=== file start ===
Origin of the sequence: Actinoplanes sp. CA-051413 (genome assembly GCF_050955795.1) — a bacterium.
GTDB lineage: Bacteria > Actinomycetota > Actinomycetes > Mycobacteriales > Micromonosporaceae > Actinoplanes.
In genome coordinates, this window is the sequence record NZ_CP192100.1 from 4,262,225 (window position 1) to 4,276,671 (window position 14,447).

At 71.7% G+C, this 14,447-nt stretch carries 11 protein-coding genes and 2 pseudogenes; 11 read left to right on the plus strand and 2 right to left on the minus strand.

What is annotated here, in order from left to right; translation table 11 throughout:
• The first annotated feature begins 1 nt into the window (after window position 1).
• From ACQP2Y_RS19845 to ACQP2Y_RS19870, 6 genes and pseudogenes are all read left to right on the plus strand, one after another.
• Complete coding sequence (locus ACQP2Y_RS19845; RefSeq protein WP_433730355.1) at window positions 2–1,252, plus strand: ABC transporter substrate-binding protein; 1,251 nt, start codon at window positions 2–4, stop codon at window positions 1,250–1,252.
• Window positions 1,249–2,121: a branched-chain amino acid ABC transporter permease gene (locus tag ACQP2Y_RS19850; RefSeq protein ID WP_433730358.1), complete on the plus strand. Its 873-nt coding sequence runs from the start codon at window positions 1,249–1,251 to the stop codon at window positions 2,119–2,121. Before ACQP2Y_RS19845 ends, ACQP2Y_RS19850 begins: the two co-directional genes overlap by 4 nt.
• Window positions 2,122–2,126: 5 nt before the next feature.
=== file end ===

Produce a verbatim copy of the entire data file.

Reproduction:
Origin of the sequence: Actinoplanes sp. CA-051413 (genome assembly GCF_050955795.1) — a bacterium.
GTDB lineage: Bacteria > Actinomycetota > Actinomycetes > Mycobacteriales > Micromonosporaceae > Actinoplanes.
In genome coordinates, this window is the sequence record NZ_CP192100.1 from 4,262,225 (window position 1) to 4,276,671 (window position 14,447).

At 71.7% G+C, this 14,447-nt stretch carries 11 protein-coding genes and 2 pseudogenes; 11 read left to right on the plus strand and 2 right to left on the minus strand.

What is annotated here, in order from left to right; translation table 11 throughout:
• The first annotated feature begins 1 nt into the window (after window position 1).
• From ACQP2Y_RS19845 to ACQP2Y_RS19870, 6 genes and pseudogenes are all read left to right on the plus strand, one after another.
• Complete coding sequence (locus ACQP2Y_RS19845; RefSeq protein WP_433730355.1) at window positions 2–1,252, plus strand: ABC transporter substrate-binding protein; 1,251 nt, start codon at window positions 2–4, stop codon at window positions 1,250–1,252.
• Window positions 1,249–2,121: a branched-chain amino acid ABC transporter permease gene (locus tag ACQP2Y_RS19850; RefSeq protein ID WP_433730358.1), complete on the plus strand. Its 873-nt coding sequence runs from the start codon at window positions 1,249–1,251 to the stop codon at window positions 2,119–2,121. Before ACQP2Y_RS19845 ends, ACQP2Y_RS19850 begins: the two co-directional genes overlap by 4 nt.
• Window positions 2,122–2,126: 5 nt before the next feature.